2. The Kong Wobbler

The Kong Wobbler Food Dispenser is a great invention as it is weighted on one side and thus always returns to an upright position after your dog has pushed it with their paw or nose. It dispenses food through a hole as it wobbles, rolls and spins. Due to the weighted end, its movements are unpredictable and the task can become quite challenging. However, depending on the size of the food pieces you fill the Kong with, the activity can be quick and easy (small pieces that fall out easily) or long and challenging (bigger pieces).

We mixed it up with smaller and bigger pieces so that Chito gets rewarded early on but then has to work a bit harder to get the bigger pieces out. Chito usually spends 15-20 min pushing and pawing the Kong whilst his nose also works hard smelling out the pieces that have fallen out. If you watch closely, it is his nose that finds the pieces, rarely his eyes. He sometimes takes a break for a few minutes and then returns back to the activity if there are still food pieces in the Kong. It is not only a workout for his mind and nose, but also for his body. He shifts weight between his legs when pawing the Kong, has to bend down when pushing the Kong with his nose, and has to turn and move out of the way when the Kong moves in an unexpected direction. It involves great front end and core engagement; movements your dog might not engage in at all if his main activity is going for walks. Especially older dogs can benefit greatly from this activity as fetching the ball or play-fighting in the dog park might not be suitable anymore as there is a high likelihood that it leads to pain, stiffness and arthritis flare-ups.

3. Toy or Treat under Blanket

Compared to the first two activities, this game requires you to be a bit more involved but is a great way to bond with your dog. Show your dog one of their favourite toys and let them sniff it, lick it and bite it. Lure them to play with you and the toy, and then hide the toy under a blanket. Make sure you play this game on non-slippery surface as your dog will most likely get very excited when sniffing out and trying to get to the toy under the blanket. We want to avoid them slipping and sliding on tiles or floorboards so this game is best played on carpet or on the couch or bed (or outside on grass). If you rough up the blanket and use a smallish toy, it is harder for your dog to find and they have to use their nose to detect it. Some dogs are not big on toys and in this case you can also use a treat. Before hiding the treat under the blanket, let your dogs sniff it in your hand so they know what they are looking (sniffing) for.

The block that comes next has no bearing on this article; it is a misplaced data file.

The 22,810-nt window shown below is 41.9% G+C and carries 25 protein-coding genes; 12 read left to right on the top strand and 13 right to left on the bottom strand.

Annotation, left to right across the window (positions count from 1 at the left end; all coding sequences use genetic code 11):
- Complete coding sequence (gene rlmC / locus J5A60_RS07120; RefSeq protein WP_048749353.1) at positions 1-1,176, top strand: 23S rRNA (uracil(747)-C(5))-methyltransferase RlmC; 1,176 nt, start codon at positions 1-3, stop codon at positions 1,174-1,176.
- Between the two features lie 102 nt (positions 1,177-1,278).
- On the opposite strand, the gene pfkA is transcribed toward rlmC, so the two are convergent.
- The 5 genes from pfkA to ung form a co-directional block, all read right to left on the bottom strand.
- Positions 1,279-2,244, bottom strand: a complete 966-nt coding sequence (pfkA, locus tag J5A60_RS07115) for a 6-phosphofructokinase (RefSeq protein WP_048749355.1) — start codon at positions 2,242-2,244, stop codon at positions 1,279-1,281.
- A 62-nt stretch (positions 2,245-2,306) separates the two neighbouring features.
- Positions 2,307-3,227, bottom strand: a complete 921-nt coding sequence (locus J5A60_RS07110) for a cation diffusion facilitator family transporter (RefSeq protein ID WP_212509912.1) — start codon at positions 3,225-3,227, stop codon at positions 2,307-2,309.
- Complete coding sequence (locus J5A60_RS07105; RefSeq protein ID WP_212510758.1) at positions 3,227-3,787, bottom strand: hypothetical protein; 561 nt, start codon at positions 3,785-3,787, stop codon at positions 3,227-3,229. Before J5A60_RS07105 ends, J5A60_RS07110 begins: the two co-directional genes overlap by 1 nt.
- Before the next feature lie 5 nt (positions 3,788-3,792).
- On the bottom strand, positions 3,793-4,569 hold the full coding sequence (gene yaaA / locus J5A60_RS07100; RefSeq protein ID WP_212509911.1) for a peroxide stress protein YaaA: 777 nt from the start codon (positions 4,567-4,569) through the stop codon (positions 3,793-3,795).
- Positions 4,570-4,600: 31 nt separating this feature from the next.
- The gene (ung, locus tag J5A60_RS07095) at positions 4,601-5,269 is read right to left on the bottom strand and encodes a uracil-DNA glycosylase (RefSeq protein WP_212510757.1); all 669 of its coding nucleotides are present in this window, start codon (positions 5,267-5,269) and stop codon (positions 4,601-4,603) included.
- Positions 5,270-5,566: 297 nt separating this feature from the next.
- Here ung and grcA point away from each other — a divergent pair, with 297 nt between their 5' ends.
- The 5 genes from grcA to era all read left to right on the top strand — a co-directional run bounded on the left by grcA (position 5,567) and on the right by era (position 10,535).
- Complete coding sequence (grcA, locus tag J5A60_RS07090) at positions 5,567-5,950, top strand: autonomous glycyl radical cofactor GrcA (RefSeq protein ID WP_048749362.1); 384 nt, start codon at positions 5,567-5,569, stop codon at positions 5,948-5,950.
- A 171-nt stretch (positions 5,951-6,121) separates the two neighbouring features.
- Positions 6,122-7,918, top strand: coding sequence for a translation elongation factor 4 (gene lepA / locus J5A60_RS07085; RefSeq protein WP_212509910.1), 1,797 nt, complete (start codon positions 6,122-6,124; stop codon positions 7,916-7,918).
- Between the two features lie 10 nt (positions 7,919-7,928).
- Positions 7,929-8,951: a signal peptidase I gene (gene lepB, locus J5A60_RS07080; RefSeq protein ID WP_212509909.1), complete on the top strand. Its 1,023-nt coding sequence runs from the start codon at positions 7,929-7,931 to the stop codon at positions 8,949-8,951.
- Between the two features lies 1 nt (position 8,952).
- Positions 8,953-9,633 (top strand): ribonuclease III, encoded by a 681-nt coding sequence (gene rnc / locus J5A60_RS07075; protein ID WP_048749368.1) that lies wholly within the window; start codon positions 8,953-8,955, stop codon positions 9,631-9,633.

If you want to make it even more challenging you can wrap the blanket around the toy or treat so your dog has to unwrap his reward which is rather difficult if you do not have disposable thumbs like we humans do. Once your dog has achieved the task and found the toy or treat, you repeat the same activity again, and again. It’s fun to watch your dog engage their problem solving skills and use their nose to guide them in the right direction. You will be surprised how quick time passes when playing this game.

4. Sniff Walks

We have learnt at the beginning of this blog how amazing a dog’s sense of smell is and how important sniffing can be in regulating emotions and well-being. One of the most satisfying activities for your dog is being allowed to sniff on their walks. Rather than wanting to achieve our goal (i.e. walking a certain distance or a certain amount of time), we let our dog’s nose be our guide. This is a very different style of walking and might take you some time to get used to but once mastered it can be rather satisfying to watch your dog engaging in their ultimate doggy hobby – sniffing.

At least one of our daily walks is a sniff walk which means when Chito wants to stop to smell something, I stop and let him smell it. I do not get impatient and tell him to move on (or even drag him along) but instead, I wait patiently until he is ready to move on. We sometimes even go back to a spot we just passed if he decides he wants to take another sniff. These walks are very slow and are not meant to physically exercise your dog. They are meant to mentally stimulate your dog and allow your dog to gather information about their environment and neighbourhood. Dr Marty Becker calls it ‘pee-mail’ and ‘Piss-ta-gram’ where dogs catch up on all their friends’ news using one single platform – their environment (usually a tree, a pole, a fire hydrant or a signpost). It’s the social media platform for doggies and I am sure you understand how important it is to connect with friends and leave them messages.